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Tuesday, January 18, 2011

Steps To Take When A Loved One Dies


My clients know that if they lose a family member or friend, they can simply call me for help as a Probate and Trust Administration Attorney. Unfortunately, many folks don't even have a will in place, so their family members don't have any written guidance to refer to, and may not even know an attorney that will help them with their questions.
Recently, Portland Oregon Estate Planning Attorney Candice Aiston compiled this helpful list of things to do (edited slightly for Ohio estate planning purposes), which I hope you find helpful,though I don't pretend that it is a complete list.
  1. Notify doctor, coroner, and/or police officer (depends on whether death occurs at home or hospital).
  2. Contact family and friends. Hopefully, the deceased has compiled a list of people to notify in his or her estate plan.
  3. Funeral arrangements. If they're not prepaid, they can be paid from the estate of the deceased. This is also something that the deceased may have expressed wishes about in his or her estate plan. Determine whether the deceased will have military or police officer honors.
  4. Prepare obituary. Again, the deceased should have helped you with this in his or her estate plan.
  5. Contact an Estate Planning Attorney as soon as possible. If there is a Will, it may need to be filed with the Probate Court by a certain date, and the Federal Estate Tax return is due 9 months after the date of death. You may have a state estate tax return as well; the existence and rules vary state to state. You also only have 9 months to decide on the use of disclaimers to save on estate taxes. Without a Will in place, probate may need to be opened depending on the size of the estate. If there is a Trust in place, there will probably be a lot of paperwork that needs to be completed, and this is best handled by an attorney. Also, many states require that estates notify creditors publicly, and the estate must remain open during the statutory time period, so it's a good idea to contact an attorney early on so that the clock can begin.
  6. Use a team of advisors (attorney, CPA, financial advisor). There will be many legal, financial, and tax issues that come up and it's best to have the advice of professionals in those fields.
  7. Locate estate planning documents and asset information. Hopefully, the deceased has communicated his or her plan with you prior to death, and hopefully, the documents aren't in a super secret safety deposit box. Having an attorney to turn to at this point is invaluable.
  8. Arrange care for surviving family and pets. Guardians for minor children must petition the court to have guardianship approved.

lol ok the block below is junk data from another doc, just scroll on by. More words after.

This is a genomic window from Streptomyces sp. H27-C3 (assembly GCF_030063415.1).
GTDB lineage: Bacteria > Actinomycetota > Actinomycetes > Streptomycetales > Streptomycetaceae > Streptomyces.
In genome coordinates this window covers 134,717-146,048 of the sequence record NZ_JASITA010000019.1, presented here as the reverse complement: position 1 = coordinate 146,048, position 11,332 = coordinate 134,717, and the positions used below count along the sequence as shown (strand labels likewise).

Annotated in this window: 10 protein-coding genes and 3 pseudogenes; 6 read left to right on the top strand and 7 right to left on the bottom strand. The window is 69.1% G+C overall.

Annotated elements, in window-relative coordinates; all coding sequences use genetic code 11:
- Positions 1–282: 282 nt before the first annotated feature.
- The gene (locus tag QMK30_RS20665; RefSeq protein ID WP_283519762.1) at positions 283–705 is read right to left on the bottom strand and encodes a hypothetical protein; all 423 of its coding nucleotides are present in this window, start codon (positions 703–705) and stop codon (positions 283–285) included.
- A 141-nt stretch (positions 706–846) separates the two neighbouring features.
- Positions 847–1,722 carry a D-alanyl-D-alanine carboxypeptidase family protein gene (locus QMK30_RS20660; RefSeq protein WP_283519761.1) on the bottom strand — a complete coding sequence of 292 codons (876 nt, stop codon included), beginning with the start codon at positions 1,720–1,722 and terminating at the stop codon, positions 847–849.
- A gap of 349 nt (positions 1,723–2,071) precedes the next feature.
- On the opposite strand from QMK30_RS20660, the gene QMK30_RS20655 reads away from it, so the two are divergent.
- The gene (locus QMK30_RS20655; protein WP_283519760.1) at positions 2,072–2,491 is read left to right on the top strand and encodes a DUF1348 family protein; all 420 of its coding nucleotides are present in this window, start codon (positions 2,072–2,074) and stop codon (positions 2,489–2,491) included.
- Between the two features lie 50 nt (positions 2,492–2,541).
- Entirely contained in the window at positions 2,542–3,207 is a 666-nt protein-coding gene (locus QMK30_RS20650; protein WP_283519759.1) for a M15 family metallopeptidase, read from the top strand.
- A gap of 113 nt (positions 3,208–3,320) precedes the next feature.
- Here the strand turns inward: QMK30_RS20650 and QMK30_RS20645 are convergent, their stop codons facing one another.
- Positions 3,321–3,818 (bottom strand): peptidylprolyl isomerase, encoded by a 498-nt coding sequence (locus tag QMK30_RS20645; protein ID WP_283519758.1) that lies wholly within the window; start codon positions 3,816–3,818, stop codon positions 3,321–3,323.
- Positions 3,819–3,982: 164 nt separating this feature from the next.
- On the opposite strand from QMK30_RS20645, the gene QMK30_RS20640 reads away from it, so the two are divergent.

9. Obtain the death certificate. It's best to get several copies, because many of the institutions you'll be dealing with will need a copy.
  10. Secure real and personal property and make an inventory of all personal property.
  11. DO NOT immediately accept benefits (retirement, annuities, investments). Contact your Estate Planning Attorney and inquire about the use of disclaimers. There may be tax savings in doing so.
  12. Create inventory of assets (real property, valuable personal property, bank accounts, stocks, retirement accounts, life insurance, etc.). If the deceased has done thorough planning, a spreadsheet of these assets should be with his or her estate planning materials.
  13. Contact IRS for new Tax ID number for estate or trust.
  14. Compile list of creditors.
  15. Notification for benefits and insurance. Provide employee benefits, insurance, Social Security, and Medicare offices with: Decedent's name, Social Security number, date of death, whether death was due to illness or accident, your name and address.
  16. Other notification: Veterans Pension or Survivor benefits, club and credit memberships, disability insurers, utility companies, homeowners, landlord, anyone providing home maintenance.
  17. If the decedent was a business owner,there are obviously additional items to consider. One is whether the decedent had a Buy-Sell Agreement or other type of business succession plan.
With Identity Theft of Deceased becoming a common problem, Ms. Aiston also provides some tips to avoid identity theft.
  1. Request the deceased's credit reports from the three credit bureaus.
  2. Request that the credit bureaus suppress the deceased's credit file.
  3. Send a copy of the death certificate to all creditors.
  4. Immediately notify Social Security of the deceased's death.
  5. Cancel all of the deceased's ID cards.
  6. Safeguard documents that have the deceased's Social Security number.
  7. Avoid giving too many details in the death announcement (like mother's maiden name, etc.).
As you can see, the amount of work to be done when someone you love passes away can quickly become overwhelming - especially during a time of severe grief.  To help ease the burden of those you love, get a will or trust estate plan done.

Make sure that all relevant documents are in one conveniently accessed location.  I use a will or trust portfolio (binder) that has tabs for all the legal documents, life insurance policies, retirement plans, memorial instructions, etc.  Don't make your family members dig through boxes in the basement to try to construct your financial picture.  Give them the gift of having your estate plan completed and your affairs organized.

To get started on the most important planning you'll ever do for your family, call Golowin Legal at (614) 453-5208 to get started.

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